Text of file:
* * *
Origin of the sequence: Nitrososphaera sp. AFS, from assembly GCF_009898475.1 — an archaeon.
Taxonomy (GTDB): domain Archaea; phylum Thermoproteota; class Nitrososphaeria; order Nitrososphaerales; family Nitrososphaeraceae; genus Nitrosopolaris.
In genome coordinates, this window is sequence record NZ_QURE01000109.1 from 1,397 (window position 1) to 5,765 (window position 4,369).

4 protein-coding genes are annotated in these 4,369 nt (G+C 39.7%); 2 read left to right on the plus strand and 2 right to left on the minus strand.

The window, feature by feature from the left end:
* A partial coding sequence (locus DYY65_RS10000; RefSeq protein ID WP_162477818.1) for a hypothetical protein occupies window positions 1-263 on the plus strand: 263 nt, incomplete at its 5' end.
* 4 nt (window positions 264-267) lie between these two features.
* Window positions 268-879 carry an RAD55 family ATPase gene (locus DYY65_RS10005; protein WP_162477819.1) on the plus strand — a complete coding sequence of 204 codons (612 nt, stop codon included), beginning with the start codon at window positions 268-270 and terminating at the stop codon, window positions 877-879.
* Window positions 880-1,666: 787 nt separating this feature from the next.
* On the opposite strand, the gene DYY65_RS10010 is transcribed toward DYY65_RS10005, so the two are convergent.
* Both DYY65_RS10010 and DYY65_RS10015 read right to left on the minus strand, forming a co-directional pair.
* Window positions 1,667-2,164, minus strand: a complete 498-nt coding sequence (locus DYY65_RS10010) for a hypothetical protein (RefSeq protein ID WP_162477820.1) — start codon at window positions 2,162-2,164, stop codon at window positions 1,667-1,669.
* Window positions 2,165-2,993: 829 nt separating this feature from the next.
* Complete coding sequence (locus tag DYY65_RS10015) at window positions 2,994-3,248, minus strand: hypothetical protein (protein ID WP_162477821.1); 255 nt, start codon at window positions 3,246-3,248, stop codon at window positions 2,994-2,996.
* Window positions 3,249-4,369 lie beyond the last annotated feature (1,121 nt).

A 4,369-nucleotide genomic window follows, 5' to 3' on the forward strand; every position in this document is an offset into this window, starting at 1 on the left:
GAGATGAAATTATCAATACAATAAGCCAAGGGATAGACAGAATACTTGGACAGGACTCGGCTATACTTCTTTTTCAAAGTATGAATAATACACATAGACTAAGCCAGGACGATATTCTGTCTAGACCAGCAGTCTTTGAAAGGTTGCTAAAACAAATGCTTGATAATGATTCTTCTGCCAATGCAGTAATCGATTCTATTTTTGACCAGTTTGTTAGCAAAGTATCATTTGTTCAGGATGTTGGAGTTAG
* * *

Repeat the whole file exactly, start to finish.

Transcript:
Origin of the sequence: Nitrososphaera sp. AFS, from assembly GCF_009898475.1 — an archaeon.
Taxonomy (GTDB): domain Archaea; phylum Thermoproteota; class Nitrososphaeria; order Nitrososphaerales; family Nitrososphaeraceae; genus Nitrosopolaris.
In genome coordinates, this window is sequence record NZ_QURE01000109.1 from 1,397 (window position 1) to 5,765 (window position 4,369).

4 protein-coding genes are annotated in these 4,369 nt (G+C 39.7%); 2 read left to right on the plus strand and 2 right to left on the minus strand.

The window, feature by feature from the left end:
* A partial coding sequence (locus DYY65_RS10000; RefSeq protein ID WP_162477818.1) for a hypothetical protein occupies window positions 1-263 on the plus strand: 263 nt, incomplete at its 5' end.
* 4 nt (window positions 264-267) lie between these two features.
* Window positions 268-879 carry an RAD55 family ATPase gene (locus DYY65_RS10005; protein WP_162477819.1) on the plus strand — a complete coding sequence of 204 codons (612 nt, stop codon included), beginning with the start codon at window positions 268-270 and terminating at the stop codon, window positions 877-879.
* Window positions 880-1,666: 787 nt separating this feature from the next.
* On the opposite strand, the gene DYY65_RS10010 is transcribed toward DYY65_RS10005, so the two are convergent.
* Both DYY65_RS10010 and DYY65_RS10015 read right to left on the minus strand, forming a co-directional pair.
* Window positions 1,667-2,164, minus strand: a complete 498-nt coding sequence (locus DYY65_RS10010) for a hypothetical protein (RefSeq protein ID WP_162477820.1) — start codon at window positions 2,162-2,164, stop codon at window positions 1,667-1,669.
* Window positions 2,165-2,993: 829 nt separating this feature from the next.
* Complete coding sequence (locus tag DYY65_RS10015) at window positions 2,994-3,248, minus strand: hypothetical protein (protein ID WP_162477821.1); 255 nt, start codon at window positions 3,246-3,248, stop codon at window positions 2,994-2,996.
* Window positions 3,249-4,369 lie beyond the last annotated feature (1,121 nt).

A 4,369-nucleotide genomic window follows, 5' to 3' on the forward strand; every position in this document is an offset into this window, starting at 1 on the left:
GAGATGAAATTATCAATACAATAAGCCAAGGGATAGACAGAATACTTGGACAGGACTCGGCTATACTTCTTTTTCAAAGTATGAATAATACACATAGACTAAGCCAGGACGATATTCTGTCTAGACCAGCAGTCTTTGAAAGGTTGCTAAAACAAATGCTTGATAATGATTCTTCTGCCAATGCAGTAATCGATTCTATTTTTGACCAGTTTGTTAGCAAAGTATCATTTGTTCAGGATGTTGGAGTTAG